Autumn Apple Bundt Cake
Today’s recipe comes straight from the vault of one of my best friends. Ana’s a star baker who always inspires me to step out of the box and try my hand at some new recipes, and this apple bundt cake was no exception! When she approached me with this idea to make her favorite apple bundt cake, I was super intrigued. I hadn’t really thought of putting apples into a cake, because once you put them in a pie you’ve kinda done it all, right? Nope. Not even close.
Apparently, Ana’s been making this apple bundt cake for years, and so she knew some tricks to make it just the way she likes it. We changed the original recipe a bit to include apple butter, because if there’s anything in this world that was sent directly from the gods, it’s apple butter. When I go to the orchards each year, I don’t really go for the apple picking. I go because it’s the best way to get my hands on the freshest apple butter. I’ve never had the kind that comes from a jar on the store shelves all year ’round, and I don’t ever plan on trying it to be honest. There’s just something about getting locally hand-made apple butter that tells you that fall is really here!
Beyond that little addition, we also chose to leave out a little of the sugar. By “we,” I mean that Ana was in charge and was already freaking out about using a whole stick of butter, so she made the executive decision to cut the sugar intake a bit. I agreed, because between the applesauce, apple butter, and apples themselves, there was more than enough natural sugar in this cake. In the end, it was perfectly sweet with a hint of fall spice from the cinnamon, so I really didn’t miss the sugar at all.
That brings up a super important point: any time you’re working with naturally sweet ingredients (basically, fresh fruit or fruit products), you can probably live with a little less added sugar. It helps cut down calories and the final product usually tastes way fresher without the mask that heaps of added sugar provide. Any time you’re making a recipe that calls for fruit and sugar, experiment a little with different amounts of the sugar. You may surprise yourself with what you don’t even miss!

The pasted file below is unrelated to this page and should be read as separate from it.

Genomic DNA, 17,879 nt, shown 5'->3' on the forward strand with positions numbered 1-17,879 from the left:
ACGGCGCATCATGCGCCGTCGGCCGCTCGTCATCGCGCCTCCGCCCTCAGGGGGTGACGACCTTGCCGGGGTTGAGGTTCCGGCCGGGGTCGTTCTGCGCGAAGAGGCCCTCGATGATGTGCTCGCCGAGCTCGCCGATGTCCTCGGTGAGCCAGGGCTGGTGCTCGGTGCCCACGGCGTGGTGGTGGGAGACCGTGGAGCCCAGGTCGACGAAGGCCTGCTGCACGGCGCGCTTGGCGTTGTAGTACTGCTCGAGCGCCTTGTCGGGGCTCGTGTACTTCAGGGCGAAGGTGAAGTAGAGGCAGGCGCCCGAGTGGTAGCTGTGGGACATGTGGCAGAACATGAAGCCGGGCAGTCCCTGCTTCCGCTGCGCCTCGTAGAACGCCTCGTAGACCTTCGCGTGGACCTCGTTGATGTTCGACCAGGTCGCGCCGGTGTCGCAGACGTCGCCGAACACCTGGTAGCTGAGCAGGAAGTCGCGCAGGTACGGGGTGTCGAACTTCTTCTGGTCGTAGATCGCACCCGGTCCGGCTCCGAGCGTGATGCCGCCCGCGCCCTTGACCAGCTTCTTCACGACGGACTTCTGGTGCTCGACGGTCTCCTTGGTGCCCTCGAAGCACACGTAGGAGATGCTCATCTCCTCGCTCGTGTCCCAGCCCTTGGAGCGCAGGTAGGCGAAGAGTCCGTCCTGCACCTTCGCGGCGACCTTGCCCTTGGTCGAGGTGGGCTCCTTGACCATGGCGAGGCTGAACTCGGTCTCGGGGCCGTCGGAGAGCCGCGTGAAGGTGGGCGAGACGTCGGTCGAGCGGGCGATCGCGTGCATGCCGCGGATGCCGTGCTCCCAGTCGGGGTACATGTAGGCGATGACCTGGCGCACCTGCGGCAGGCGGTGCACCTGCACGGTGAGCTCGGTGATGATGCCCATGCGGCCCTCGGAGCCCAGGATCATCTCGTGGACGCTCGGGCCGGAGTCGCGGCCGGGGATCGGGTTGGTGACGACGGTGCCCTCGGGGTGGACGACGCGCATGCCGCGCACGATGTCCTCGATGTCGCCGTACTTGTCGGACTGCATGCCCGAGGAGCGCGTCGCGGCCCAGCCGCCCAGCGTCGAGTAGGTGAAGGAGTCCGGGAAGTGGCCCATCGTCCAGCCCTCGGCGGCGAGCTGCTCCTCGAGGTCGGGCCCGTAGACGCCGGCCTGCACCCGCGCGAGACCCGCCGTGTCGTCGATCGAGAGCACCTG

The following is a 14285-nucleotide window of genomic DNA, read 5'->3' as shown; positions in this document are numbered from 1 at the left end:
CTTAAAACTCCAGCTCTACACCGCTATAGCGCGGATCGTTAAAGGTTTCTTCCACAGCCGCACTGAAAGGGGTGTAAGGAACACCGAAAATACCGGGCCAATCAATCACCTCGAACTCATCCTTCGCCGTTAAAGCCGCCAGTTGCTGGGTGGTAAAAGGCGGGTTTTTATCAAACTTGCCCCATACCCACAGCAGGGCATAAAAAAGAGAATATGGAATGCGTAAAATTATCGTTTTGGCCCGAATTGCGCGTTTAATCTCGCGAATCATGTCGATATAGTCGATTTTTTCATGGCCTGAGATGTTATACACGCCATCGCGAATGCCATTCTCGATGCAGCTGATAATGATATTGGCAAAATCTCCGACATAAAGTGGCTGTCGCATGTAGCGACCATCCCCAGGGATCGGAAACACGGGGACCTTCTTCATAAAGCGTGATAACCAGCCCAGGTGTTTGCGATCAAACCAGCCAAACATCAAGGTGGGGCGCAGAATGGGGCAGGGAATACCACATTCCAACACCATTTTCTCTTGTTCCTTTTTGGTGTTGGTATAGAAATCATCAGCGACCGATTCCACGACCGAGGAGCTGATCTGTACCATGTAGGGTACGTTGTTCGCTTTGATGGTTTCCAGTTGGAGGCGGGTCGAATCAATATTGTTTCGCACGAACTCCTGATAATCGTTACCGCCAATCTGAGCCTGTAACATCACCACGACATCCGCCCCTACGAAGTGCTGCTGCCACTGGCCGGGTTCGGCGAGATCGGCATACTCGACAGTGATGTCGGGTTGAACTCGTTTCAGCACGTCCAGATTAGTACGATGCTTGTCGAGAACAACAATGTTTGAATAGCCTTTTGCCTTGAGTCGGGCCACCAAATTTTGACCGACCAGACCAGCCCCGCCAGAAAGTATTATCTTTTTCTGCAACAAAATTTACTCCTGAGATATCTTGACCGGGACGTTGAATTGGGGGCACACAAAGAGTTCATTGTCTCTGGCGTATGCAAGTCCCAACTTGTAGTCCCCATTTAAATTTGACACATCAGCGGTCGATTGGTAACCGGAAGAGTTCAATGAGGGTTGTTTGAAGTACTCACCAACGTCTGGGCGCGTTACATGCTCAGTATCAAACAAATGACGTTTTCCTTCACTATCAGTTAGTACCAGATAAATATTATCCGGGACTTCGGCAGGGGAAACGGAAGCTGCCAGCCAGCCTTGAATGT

One last tip – this was my first time using the butter-and-flour method of greasing a cake pan instead of using cooking spray. 10/10 would 100% recommend doing this always for bundt cakes. With a spray, I always miss the nooks and crannies, and taking the time to fill them just makes it too greasy. But using my hands to work the butter into every crease of the pan made all the difference, and our cake came out perfectly clean (thank God because even I can’t Photoshop away a broken-down cake).
I hope you all really enjoy this recipe. Fall is going fast, so make this cake ASAP and let me know how you like it! Before you know it, winter will be here and peppermint will be in everything (I’m actually already planning to post my favorite peppermint-flavored dessert soon…), so let’s enjoy the apple cinnamon times while we still can!
Autumn Apple Bundt Cake
- 1/2 cup butter (softened)
- 1/2 cup vegetable oil
- 1 1/3 cups sugar
- 1/4 cup applesauce (we used cinnamon flavored to get more of that spice kick)
- 1/4 cup apple butter
- 3 eggs
- 2 tsp. vanilla (see recipe notes)
- 3 cups flour
- 1 tsp. cinnamon
- 1 tsp. baking soda
- 1 tsp. baking powder
- 1/2 tsp. salt
- 2 apples (use your favorite baking variety)
- powdered sugar (for dusting)
- Preheat oven to 350 degrees. Grease a Bundt pan (I used butter and flour rather than cooking spray), and set aside. Chop (peeling beforehand if desired) and core apples, then put them in a bowl and set it aside.
- In a large bowl, beat together the butter, vegetable oil, and sugar for about 2 minutes or until pale yellow. Add applesauce and apple butter and beat until combined. Add eggs one at a time, beating between each egg until it is incorporated. Add vanilla and beat one last time to incorporate.
- In a separate bowl, mix the cinnamon, flour, baking soda, baking powder, and salt. Remove two tablespoons of the mixture and mix it with the apples to coat them (this will prevent them from sinking to the bottom of the cake while it bakes). Add the dry ingredients to the wet ingredients in three batches, mixing until combined after each batch. When that is fully incorporated, stir in the apples.
- Pour the batter into the prepared Bundt pan and bake for 50-60 minutes. Check the cake after 20 minutes and if it looks too brown, cover it with foil. Cool for 20 minutes after it leaves the oven, then gently invert the cake onto a plate. Dust with powdered sugar, slice, and enjoy!
- Recipe originally found here.
- We accidentally omitted the vanilla, and the cake tasted just fine! I would recommend remembering this step though, as it would probably provide an even richer flavor.
- If you think your cake isn't sweet enough and you totally hate me for telling you to reduce the amount of sugar, feel free to pile the powdered sugar on! This is your rodeo darlin', you add as much sugar as your lil blood vessels can take.